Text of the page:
According to the Q2 2018 US Solar Market Insight report published by the Solar Energy Industries Association (SEIA) and GTM Research, the US market installed 2.5 GW of solar PV in the first quarter of 2018. This was a 13% year-over-year increase and a 37% quarter-over-quarter decrease. Perhaps more importantly, it was the second consecutive quarter in which solar accounted for the largest share of new generation capacity additions in the country.
New US electricity generating capacity additions, 2010-Q1 2018. Source: GTM Research/FERC.
This solar boom is being driven by ultra-low power-purchase agreement (PPA) prices. Such pricing is not necessarily a good thing for O&M, says Zachary Livingston, vice president of sales and head of the Americas business at Locus Energy. “There’s a race to the bottom,” he says. “But when you get into cost competition it’s not good for the industry.”
Renewable energy targets by state
The top three markets for solar in the US are California, Florida and New York, with 1 GW, 482 MW and 124 MW of installations in the first quarter of the year, respectively. Rounding off the top 10 markets in the country were Arkansas, Minnesota, North Carolina, Arizona, New Jersey, Massachusetts and Texas.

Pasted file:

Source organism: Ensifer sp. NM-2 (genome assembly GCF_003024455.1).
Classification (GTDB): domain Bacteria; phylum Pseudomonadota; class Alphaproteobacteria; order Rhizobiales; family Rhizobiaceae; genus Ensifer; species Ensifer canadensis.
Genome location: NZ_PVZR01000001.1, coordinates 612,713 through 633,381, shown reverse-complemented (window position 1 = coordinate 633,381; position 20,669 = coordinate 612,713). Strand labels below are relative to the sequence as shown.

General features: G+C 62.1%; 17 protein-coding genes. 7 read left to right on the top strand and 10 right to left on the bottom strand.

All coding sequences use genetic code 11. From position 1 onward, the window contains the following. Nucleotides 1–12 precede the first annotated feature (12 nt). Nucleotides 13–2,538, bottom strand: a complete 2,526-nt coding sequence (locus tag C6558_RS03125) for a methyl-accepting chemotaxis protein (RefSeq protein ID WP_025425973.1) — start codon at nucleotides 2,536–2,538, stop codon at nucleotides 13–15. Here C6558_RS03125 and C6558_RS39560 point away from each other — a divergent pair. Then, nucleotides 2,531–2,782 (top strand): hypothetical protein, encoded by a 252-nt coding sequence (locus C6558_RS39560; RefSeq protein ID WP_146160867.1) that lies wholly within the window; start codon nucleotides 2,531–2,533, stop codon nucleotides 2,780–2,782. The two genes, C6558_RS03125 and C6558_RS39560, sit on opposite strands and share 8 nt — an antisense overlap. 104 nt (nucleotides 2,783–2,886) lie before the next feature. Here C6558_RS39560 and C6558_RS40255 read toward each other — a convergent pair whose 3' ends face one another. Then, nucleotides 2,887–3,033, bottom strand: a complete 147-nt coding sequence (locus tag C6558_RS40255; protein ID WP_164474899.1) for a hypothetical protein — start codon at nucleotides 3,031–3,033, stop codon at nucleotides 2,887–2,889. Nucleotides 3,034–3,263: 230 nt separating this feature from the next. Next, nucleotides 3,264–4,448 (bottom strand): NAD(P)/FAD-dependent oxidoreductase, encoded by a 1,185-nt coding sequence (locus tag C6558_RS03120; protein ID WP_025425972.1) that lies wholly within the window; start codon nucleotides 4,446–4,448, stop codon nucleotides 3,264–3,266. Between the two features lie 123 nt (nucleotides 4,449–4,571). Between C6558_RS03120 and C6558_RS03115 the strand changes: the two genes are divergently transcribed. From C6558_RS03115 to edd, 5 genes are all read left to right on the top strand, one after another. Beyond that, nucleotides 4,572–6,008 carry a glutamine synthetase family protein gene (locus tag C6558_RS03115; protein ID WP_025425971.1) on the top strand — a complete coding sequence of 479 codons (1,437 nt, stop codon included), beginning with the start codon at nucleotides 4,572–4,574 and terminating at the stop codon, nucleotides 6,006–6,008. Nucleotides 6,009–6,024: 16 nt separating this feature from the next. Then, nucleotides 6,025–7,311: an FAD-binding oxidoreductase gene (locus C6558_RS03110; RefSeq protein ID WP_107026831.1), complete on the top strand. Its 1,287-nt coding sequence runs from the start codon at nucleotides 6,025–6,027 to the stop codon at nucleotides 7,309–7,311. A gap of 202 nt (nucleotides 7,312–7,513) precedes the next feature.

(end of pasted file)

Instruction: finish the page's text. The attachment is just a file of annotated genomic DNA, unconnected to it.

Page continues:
While, increasingly, new capacity additions are driven by the fact that solar is now cheaper than most other generation sources, it helps that 38 US states plus Washington DC all have a renewable portfolio standard (RPS).
US Renewable Portfolio Standards as of March 2015. Source: SEIA.
Meanwhile, DSIRE, the incentives database operated by the N.C. Clean Energy Technology Center at N.C. State University and funded by the US Department of Energy, lists 49 RPS programs across the country. Several date back to 2000. The most significant of these, given the size and power demand of the state in question, is that for California. It currently states that investor-owned and municipal utilities will need to get 50% of their energy from renewables by 2030.